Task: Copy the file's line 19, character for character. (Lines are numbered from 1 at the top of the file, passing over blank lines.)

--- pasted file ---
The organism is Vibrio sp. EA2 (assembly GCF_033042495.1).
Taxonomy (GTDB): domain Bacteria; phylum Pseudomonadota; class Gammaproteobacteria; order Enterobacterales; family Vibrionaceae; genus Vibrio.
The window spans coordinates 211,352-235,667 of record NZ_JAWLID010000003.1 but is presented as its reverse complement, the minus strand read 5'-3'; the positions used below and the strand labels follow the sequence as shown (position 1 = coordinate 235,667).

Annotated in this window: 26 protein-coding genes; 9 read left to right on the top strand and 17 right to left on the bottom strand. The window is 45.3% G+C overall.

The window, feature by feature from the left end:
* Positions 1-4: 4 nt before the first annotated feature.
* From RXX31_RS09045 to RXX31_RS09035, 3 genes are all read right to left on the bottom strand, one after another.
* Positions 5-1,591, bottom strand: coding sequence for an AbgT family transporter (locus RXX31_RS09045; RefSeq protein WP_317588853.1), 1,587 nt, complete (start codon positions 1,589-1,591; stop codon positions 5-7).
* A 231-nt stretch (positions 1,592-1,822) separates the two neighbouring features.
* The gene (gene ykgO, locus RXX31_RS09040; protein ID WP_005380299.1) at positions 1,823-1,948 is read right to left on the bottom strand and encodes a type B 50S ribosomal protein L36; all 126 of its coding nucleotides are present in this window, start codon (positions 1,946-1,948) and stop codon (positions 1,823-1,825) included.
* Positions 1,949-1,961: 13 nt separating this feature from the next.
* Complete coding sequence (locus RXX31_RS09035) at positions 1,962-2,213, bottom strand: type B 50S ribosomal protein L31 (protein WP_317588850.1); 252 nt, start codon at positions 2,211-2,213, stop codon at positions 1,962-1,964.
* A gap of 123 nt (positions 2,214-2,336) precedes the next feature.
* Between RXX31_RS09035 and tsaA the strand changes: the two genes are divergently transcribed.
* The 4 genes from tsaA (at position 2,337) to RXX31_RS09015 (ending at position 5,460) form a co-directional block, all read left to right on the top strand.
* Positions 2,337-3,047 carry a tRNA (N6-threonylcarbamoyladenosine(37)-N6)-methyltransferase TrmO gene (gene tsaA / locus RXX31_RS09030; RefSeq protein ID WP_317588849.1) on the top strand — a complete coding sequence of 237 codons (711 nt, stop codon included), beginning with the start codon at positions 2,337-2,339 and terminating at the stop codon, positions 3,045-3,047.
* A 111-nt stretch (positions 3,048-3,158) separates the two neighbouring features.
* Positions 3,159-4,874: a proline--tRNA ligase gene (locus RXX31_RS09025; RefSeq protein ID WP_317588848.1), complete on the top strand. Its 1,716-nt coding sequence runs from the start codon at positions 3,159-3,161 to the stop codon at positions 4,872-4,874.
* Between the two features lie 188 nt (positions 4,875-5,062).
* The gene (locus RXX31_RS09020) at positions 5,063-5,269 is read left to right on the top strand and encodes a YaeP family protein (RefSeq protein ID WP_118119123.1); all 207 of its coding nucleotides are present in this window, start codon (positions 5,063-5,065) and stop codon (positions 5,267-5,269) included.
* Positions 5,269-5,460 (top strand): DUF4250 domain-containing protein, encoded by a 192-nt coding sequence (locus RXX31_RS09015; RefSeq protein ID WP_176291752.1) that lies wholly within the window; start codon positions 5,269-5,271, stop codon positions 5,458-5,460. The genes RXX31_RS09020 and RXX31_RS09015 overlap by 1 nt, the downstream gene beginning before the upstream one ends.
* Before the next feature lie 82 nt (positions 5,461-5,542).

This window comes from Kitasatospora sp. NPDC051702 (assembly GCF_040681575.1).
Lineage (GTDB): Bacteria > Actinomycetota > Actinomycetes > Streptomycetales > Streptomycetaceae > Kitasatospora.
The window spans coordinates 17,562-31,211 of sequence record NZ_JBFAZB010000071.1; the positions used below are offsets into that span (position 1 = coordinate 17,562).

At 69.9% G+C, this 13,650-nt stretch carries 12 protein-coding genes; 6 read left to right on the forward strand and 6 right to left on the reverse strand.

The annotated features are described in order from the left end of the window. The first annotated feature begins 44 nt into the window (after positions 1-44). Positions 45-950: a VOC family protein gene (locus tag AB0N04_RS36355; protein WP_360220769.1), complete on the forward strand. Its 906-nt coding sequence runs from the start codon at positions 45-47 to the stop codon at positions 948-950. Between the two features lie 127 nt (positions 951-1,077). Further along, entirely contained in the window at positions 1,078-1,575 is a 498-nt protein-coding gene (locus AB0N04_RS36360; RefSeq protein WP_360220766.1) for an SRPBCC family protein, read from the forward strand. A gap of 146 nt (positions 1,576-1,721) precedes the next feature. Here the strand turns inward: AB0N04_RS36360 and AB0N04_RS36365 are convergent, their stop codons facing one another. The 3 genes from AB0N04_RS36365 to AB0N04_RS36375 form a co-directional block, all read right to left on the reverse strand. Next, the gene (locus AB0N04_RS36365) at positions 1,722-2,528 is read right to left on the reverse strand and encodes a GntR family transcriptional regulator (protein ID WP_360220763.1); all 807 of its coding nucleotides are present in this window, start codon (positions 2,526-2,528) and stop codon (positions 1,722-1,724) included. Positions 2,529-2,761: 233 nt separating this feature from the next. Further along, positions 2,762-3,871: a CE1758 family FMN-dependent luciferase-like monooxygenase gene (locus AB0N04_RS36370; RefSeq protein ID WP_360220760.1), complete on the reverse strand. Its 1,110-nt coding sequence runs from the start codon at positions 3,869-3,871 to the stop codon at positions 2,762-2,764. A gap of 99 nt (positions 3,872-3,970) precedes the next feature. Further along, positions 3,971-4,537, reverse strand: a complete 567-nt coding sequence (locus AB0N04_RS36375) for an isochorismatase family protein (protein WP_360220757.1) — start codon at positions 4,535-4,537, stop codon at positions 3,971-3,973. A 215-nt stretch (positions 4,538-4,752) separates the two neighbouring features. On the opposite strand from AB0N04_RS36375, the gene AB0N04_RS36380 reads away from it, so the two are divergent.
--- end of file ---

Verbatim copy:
* Between the two features lie 188 nt (positions 4,875-5,062).